As cloud suppliers continue to grow their footprint in the IoT value chain, their investments in data and analytics services are accelerating. Based on the review of cloud vendor offerings, recent acquisitions, and competitive outlook, ABI Research forecasts that cloud suppliers will grow their share of IoT data and analytics management revenues from US$6 billion in 2019 to US$56 billion in 2026.
Companies are using more data for faster results, often in real time, and cloud vendors are looking to provide the infrastructure, software, and services to support these data-centric models. As a result, some dominant key trends have emerged.
Cloud Vendors are Building All-in IoT Tech Stacks
Vendors are expanding their capabilities to cover connectivity and message routing, device management, registry and connectivity, data management and storage (batch processing), data processing, and streaming (real or in near real time), event management, analytics, and application enablement. Considering that the current competitive landscape consists of more than 400 IoT platforms, most of which are cloud-native, the capabilities of AWS, IBM, Microsoft, GE, and others to build a full-stack technology pipeline will favor the top cloud vendors. While smaller companies are looking for a niche technology to ensure a competitive advantage, the large cloud vendors can leverage extensive computing power and infrastructure to provide services and fully-managed applications.
Partner Ecosystem over Technology Offering
The tight competition between vendors for IoT analytics goes beyond the technology and speed they can offer, as cloud vendors’ point of differentiation on IoT analytics is very marginal, due to similarity of the offered toolsets. However, cloud vendors are more focused on leveraging ecosystems and partnerships as points of differentiation to various verticals. The “partnership” and “coopetition” trend is relative, as cloud vendors can offer openness, scalability, security, strength/stability, potentially support of specific regulatory requirements, viability, and a good old pricing strategy. Meanwhile, software builders and vast IoT ecosystem companies are leveraging their niche capabilities supported by cloud vendors' umbrellas.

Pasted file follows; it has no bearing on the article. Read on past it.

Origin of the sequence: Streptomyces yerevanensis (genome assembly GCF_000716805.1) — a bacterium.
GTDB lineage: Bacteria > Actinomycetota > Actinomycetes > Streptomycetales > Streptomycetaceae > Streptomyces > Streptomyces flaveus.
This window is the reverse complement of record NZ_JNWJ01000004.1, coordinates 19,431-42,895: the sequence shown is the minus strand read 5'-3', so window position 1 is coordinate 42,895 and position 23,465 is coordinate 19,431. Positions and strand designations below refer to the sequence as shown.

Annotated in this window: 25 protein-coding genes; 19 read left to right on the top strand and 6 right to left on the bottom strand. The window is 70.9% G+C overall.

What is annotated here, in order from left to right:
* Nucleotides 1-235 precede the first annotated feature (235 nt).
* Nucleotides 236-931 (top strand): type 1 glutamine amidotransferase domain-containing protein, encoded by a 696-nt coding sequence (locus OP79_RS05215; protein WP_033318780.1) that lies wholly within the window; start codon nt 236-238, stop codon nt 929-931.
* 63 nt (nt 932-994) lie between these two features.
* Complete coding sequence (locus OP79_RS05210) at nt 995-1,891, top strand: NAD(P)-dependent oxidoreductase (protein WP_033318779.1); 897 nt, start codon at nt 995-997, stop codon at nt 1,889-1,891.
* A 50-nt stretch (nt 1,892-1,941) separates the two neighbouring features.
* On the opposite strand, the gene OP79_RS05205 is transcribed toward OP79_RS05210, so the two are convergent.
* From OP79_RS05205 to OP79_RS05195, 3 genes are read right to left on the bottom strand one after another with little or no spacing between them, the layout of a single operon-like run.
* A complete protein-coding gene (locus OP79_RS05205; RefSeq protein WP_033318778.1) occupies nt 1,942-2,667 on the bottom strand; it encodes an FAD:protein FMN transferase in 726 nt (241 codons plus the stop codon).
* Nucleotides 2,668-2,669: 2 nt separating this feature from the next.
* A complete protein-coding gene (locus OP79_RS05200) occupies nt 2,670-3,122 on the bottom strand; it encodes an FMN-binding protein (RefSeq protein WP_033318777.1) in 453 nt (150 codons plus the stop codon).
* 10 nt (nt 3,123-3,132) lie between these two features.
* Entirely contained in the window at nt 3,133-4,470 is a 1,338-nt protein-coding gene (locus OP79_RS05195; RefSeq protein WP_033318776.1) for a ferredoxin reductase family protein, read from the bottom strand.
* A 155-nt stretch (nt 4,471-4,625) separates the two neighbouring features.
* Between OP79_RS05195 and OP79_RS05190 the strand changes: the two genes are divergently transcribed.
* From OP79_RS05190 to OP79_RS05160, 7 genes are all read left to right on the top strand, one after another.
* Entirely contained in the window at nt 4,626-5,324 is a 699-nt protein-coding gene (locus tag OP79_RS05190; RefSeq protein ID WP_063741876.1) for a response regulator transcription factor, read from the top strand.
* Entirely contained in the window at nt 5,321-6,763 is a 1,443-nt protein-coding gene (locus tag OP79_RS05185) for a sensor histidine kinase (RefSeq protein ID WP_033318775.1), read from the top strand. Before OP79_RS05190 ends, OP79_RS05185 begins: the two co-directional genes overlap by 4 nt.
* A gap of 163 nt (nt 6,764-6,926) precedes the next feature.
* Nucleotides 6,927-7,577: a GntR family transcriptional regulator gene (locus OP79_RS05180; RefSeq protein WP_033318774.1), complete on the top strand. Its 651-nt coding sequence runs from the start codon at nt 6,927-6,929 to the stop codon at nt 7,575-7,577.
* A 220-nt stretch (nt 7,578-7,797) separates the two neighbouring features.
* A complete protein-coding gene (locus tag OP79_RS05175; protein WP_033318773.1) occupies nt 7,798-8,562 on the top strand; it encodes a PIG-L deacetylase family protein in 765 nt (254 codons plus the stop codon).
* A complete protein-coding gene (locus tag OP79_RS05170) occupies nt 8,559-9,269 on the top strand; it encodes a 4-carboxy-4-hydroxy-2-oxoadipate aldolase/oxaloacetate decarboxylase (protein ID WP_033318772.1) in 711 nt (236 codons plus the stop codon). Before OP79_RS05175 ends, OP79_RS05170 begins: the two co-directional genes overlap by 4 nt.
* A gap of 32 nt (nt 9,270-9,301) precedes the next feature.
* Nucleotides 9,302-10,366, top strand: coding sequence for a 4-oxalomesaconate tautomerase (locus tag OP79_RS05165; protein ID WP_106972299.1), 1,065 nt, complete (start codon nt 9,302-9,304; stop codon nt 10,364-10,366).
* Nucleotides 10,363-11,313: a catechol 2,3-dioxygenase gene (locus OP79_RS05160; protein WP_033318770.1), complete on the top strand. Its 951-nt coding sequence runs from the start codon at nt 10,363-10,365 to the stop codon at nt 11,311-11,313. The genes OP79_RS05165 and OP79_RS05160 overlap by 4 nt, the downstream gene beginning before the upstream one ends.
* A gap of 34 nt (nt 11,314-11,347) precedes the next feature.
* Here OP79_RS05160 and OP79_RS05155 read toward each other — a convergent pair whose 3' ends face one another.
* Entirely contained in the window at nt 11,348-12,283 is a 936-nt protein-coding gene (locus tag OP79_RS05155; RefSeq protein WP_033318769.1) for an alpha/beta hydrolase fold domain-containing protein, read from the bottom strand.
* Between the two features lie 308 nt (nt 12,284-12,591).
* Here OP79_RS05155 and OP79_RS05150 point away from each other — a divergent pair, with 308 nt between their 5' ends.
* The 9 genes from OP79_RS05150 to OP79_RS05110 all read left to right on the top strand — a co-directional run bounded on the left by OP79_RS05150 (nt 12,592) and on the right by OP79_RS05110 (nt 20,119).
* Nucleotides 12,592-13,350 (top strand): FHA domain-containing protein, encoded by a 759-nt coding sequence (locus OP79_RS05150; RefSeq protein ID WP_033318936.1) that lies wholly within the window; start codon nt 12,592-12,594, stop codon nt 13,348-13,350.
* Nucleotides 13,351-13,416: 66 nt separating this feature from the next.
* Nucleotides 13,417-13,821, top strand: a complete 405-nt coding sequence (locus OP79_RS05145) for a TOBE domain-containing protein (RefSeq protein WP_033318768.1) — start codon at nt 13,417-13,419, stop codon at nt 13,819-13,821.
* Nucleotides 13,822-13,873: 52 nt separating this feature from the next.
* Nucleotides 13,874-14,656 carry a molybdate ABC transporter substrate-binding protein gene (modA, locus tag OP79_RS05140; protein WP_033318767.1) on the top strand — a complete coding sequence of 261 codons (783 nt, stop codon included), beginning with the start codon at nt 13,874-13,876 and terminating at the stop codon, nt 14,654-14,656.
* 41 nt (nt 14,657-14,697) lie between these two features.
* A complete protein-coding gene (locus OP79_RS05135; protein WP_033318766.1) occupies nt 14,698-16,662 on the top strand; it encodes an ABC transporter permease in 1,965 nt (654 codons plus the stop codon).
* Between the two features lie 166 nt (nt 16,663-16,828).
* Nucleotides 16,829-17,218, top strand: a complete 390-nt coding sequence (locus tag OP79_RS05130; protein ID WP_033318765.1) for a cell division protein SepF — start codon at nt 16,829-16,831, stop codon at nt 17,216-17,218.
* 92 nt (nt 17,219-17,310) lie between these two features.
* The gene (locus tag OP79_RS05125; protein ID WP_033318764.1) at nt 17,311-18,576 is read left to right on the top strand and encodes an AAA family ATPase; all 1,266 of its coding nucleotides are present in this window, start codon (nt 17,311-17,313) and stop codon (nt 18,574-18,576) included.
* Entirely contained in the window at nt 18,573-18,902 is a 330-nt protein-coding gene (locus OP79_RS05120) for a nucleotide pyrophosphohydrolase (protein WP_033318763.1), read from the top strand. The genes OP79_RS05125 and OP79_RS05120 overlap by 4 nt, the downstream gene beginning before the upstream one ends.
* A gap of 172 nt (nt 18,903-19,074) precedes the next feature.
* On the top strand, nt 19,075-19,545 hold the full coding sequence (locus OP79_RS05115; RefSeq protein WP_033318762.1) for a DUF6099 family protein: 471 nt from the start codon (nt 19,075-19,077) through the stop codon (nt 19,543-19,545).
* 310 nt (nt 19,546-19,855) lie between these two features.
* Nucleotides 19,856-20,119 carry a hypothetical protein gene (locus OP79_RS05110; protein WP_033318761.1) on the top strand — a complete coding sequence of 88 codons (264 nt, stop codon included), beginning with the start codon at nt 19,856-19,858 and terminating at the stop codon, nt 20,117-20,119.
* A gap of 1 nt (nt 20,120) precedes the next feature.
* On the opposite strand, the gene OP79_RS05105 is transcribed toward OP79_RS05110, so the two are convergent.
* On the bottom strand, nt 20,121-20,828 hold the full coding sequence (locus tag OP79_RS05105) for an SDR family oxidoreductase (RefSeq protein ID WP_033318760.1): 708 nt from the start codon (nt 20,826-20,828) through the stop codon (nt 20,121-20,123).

Niche Is Becoming More Niche
Cloud vendors are aggressively entering IoT analytics and IoT data management space by offering the end-to-end solutions, as well as other solution components, such as applications and application development. The smaller vendors and software developers’ companies are competing for “more than just niche” markets. Smaller companies do not have the ability to leverage infrastructure, computing power, or far greater levels of human equity, so they are differentiating themselves on the core expertise of an industry or providing services for a specific value chain component.
Real-Time Data Are the Data Enterprises Can Monetize
Continuous data stream, or so-called real time streaming is a new trendy feature for IoT analytics. It departs from a data-at-rest ecosystem to data-in-motion computing, combined with business operation and custom Key Performance Indicators (KPIs), which allows businesses to make an operational decision in near real-time. Additionally, the trend for real-time analytics can provide a strong impetus for prescriptive analytics in the near future. In the meantime, such operational capabilities allow enterprises to seamlessly make changes and optimize operations, using real-time data and streaming analytics. It is a fair observation that, since 2016, most large cloud vendors have been heavily investing in streaming technology.
Streaming is the one analytics technology that all cloud vendors are building into their solution portfolios to blend data management with near-real-time analytics on streamed IoT data. AWS, Microsoft, Google, IBM, and Oracle, for example, are promoting their proprietary streaming solutions to differentiate, accelerate time-to-market, and win over customers. In contrast, companies like Cloudera, Teradata, and C3.ai are introducing streaming analytics services heavily reliant on open source technology, such as Spark and Flink.
The Landscape Ahead
Despite the lack of amalgamation of the cloud-native IoT analytics market, there are two emerging leaders, AWS and Microsoft, predominantly due to their capacity to leverage IaaS, consolidated cloud-storage offerings, and vast ecosystems of partnerships. In retrospect, the name of the game is “consolidation” of the AWS and Microsoft dominance, as they are expected to be leading the pack. The analytics space is new and emerging, and the key to success is leveraging the partnership and software capabilities on cloud-native platforms, which are IoT relevant.